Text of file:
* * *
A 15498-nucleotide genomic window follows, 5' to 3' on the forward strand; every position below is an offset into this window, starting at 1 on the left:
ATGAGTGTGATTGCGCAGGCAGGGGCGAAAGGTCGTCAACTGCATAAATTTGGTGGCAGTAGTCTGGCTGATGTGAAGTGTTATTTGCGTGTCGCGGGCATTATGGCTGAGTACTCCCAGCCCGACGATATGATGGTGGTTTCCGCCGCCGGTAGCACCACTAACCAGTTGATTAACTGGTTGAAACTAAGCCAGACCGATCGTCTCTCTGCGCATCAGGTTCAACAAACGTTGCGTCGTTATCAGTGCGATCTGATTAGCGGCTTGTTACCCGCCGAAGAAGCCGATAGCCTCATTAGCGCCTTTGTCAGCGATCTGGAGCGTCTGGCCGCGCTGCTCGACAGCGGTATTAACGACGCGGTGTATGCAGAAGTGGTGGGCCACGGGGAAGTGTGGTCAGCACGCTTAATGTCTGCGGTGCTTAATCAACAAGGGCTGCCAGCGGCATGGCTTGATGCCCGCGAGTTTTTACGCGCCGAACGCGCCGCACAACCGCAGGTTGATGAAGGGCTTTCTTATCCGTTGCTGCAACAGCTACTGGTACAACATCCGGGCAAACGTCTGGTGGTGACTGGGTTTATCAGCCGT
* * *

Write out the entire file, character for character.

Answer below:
A 15498-nucleotide genomic window follows, 5' to 3' on the forward strand; every position below is an offset into this window, starting at 1 on the left:
ATGAGTGTGATTGCGCAGGCAGGGGCGAAAGGTCGTCAACTGCATAAATTTGGTGGCAGTAGTCTGGCTGATGTGAAGTGTTATTTGCGTGTCGCGGGCATTATGGCTGAGTACTCCCAGCCCGACGATATGATGGTGGTTTCCGCCGCCGGTAGCACCACTAACCAGTTGATTAACTGGTTGAAACTAAGCCAGACCGATCGTCTCTCTGCGCATCAGGTTCAACAAACGTTGCGTCGTTATCAGTGCGATCTGATTAGCGGCTTGTTACCCGCCGAAGAAGCCGATAGCCTCATTAGCGCCTTTGTCAGCGATCTGGAGCGTCTGGCCGCGCTGCTCGACAGCGGTATTAACGACGCGGTGTATGCAGAAGTGGTGGGCCACGGGGAAGTGTGGTCAGCACGCTTAATGTCTGCGGTGCTTAATCAACAAGGGCTGCCAGCGGCATGGCTTGATGCCCGCGAGTTTTTACGCGCCGAACGCGCCGCACAACCGCAGGTTGATGAAGGGCTTTCTTATCCGTTGCTGCAACAGCTACTGGTACAACATCCGGGCAAACGTCTGGTGGTGACTGGGTTTATCAGCCGT